USA Swimming News

Wednesday, November 18, 2020

Taylor Abbott Reallocated a Silver Medal for Pan American Games 10K

Taylor Abbott Reallocated a Silver Medal for Pan American Games 10K

It has been 471 days since Taylor Abbott donned a bronze medal in the open water 10K at the 2019 Pan American Games in Peru. Now, as of just this week, Abbott proudly holds onto a new medal for his swim a little over a year ago.

Abbott, who donned a bronze medal on the podium during that overcast day in Lima back in 2019, is being reallocated a silver medal due to a doping violation from one of the other medalists. The Pan American Sports Organization has organized a virtual medal ceremony on Wednesday, Nov. 19 to honor Abbott as silver medalist. Those wishing to view the ceremony can register here.

“It was a long process,” Abbott said. “I’m so appreciative that (Team USA and the Pan American Sports Organization) worked to finally get me the medal and do the ceremony. It’s all really cool and exciting and I’m really happy to be a part of it.”

For Abbott, a former open water U.S. National Team member who is now officially retired from competitive swimming, this added a special meaning to what would be his last 10K of his career.

“I’m really thankful that I had the opportunity to represent Team USA on so many occasions. That was something I was always really proud of. For six years in a row, I represented Team USA in some fashion. So for things to culminate in me getting on the podium and now getting a silver medal at a senior-level international meet, representing Team USA, is just amazing.”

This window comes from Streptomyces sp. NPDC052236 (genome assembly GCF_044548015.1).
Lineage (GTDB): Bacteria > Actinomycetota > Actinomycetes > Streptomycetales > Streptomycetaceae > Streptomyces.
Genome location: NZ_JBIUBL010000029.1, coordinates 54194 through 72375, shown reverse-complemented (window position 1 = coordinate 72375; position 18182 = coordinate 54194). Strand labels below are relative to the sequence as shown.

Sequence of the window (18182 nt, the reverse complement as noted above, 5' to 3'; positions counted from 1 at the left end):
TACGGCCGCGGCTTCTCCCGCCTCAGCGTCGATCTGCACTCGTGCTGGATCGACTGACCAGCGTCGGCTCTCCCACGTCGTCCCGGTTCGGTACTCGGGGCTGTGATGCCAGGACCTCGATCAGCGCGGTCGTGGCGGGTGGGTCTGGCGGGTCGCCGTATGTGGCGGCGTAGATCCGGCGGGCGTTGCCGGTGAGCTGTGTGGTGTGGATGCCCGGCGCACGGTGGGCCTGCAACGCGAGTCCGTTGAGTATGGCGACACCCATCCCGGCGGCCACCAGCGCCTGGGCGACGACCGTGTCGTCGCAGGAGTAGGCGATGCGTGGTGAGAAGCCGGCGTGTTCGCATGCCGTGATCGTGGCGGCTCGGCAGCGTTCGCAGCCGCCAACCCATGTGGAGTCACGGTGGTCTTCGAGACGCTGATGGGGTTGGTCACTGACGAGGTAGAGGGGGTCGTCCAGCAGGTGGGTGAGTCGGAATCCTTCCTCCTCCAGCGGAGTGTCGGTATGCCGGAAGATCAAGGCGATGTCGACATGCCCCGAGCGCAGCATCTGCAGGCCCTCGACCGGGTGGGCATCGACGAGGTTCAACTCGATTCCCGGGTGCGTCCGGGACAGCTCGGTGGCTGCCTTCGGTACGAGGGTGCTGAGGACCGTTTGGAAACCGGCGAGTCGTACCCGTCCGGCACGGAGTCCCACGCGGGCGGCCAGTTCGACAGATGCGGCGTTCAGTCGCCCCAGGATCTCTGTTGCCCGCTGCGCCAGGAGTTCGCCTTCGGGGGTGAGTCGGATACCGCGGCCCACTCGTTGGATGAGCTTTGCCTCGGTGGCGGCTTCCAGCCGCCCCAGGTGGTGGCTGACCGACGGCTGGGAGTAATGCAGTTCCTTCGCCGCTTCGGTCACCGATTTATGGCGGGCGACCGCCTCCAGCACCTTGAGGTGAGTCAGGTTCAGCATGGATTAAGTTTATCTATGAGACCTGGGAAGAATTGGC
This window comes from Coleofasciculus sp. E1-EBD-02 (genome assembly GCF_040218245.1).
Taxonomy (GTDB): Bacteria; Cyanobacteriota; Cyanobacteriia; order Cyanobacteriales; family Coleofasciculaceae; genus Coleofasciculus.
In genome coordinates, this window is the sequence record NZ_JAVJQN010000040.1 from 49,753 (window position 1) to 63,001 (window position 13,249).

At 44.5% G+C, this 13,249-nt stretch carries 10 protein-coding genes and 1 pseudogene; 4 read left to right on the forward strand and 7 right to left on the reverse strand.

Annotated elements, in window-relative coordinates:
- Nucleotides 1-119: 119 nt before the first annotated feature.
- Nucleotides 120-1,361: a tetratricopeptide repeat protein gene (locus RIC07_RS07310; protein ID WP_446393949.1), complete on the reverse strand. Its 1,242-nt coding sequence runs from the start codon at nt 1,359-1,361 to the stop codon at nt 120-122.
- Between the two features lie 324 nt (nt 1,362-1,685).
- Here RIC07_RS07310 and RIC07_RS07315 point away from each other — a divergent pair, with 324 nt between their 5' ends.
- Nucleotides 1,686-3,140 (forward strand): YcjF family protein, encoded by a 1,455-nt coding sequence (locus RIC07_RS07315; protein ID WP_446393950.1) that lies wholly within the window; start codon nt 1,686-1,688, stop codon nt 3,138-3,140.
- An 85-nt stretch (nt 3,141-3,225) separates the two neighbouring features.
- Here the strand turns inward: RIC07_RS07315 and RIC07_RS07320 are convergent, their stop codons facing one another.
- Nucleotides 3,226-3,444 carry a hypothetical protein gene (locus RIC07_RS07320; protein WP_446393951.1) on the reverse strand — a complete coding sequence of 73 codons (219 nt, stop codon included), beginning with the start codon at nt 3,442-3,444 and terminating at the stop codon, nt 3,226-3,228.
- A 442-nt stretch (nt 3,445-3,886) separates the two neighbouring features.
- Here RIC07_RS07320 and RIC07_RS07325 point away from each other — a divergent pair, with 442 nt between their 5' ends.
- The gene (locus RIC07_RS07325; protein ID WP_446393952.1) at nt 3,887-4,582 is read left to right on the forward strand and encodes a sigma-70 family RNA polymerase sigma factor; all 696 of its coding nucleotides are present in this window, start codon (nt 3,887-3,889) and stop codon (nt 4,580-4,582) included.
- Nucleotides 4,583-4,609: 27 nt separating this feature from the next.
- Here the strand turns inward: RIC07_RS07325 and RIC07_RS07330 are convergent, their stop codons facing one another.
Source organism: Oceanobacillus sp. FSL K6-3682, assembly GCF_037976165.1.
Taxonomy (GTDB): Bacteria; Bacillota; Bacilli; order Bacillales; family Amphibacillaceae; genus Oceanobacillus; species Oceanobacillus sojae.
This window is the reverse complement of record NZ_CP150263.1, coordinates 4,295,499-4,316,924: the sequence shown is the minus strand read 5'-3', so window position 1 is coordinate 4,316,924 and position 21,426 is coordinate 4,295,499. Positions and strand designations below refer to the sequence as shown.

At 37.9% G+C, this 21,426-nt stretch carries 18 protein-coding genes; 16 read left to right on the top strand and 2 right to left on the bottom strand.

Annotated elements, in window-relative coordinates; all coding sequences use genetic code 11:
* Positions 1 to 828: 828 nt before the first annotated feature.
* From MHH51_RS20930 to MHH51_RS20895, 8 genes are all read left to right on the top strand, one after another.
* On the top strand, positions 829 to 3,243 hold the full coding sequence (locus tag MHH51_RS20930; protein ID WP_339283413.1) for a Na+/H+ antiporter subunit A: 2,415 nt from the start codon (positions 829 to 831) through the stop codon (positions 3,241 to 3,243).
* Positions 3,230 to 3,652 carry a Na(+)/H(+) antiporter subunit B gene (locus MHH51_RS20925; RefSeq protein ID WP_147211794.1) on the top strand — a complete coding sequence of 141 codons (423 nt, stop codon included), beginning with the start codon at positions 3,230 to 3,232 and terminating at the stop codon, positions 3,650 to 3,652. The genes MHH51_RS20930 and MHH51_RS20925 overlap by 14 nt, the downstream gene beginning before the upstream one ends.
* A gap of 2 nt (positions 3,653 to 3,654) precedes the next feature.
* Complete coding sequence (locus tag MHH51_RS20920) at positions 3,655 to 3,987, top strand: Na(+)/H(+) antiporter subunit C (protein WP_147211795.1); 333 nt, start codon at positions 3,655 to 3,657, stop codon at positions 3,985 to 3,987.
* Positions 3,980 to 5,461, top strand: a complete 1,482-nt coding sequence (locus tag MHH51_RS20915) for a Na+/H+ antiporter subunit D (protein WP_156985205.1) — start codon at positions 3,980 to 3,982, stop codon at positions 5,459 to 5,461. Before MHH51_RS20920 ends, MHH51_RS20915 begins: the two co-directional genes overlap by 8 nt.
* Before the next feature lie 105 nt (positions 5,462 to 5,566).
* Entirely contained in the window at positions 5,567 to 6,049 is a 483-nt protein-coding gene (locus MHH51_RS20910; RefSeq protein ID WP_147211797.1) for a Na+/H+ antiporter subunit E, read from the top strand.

The silver medal offers him a tangible representation of his finish in Lima, however it is the strategy and preparation for that swim that stands out to him.

Having swum national 10K events for over half of the past decade, the decorated swimmer’s strategy typically remained the same throughout his career: get ahead early and hold off the pack. However, this day in Peru, with swimmers in wet suits due to under 70-degree water temperatures, Abbott and his coach decided to switch up his race strategy.

Over halfway through the race, the former Tennessee Volunteer went in for a feed and intentionally took his time doing so, resting and regaining energy as swimmers went by.

“That was something I had never done before. It was stressful for me to watch those people go by while I was taking my feed and taking a rest.”

For his family and friends back home, who were following online time and place updates since there wasn’t a video livestream, this was alarming to watch Abbott progressively fall from first to seventh.

Eventually Abbott rejoined the pack—climbing back into the leading pack of swimmers with about 300 meters to go. While in the congested leading pack, he called another audible and veered from his typical race strategy.

“About 300 meters to go, I split off and went left of the pack I was with—it was about three or four others. I bet on myself and my own speed to get around that group. Instead of going one-by-one trying to pick them off, I wanted to go around the group as a whole and that is what ended up getting me from seventh to third.”

Abbott would come to touch third, earning his first-career medal at a senior-level international competition.

After COVID-19 shut down his pool and threw a wrench in his training, Abbott retired from competitive swimming and moved out to Los Angeles to begin his career.

Now, working full time for Frito-Lay, Abbott remains grateful for his time swimming and representing Team USA. With all the experiences his swimming career has given him, his new silver medal serves as a representation for his entire career.

“I started with Team USA at World Junior Championships in 2015, I was supposed to go to World University Games, I went to the Pan Pacific Games and then I finished up with the Pan American Games. Now, looking back at it, the silver medal that (the Pan American Sports Organization) overnighted me, that is the proudest achievement of my whole career.”

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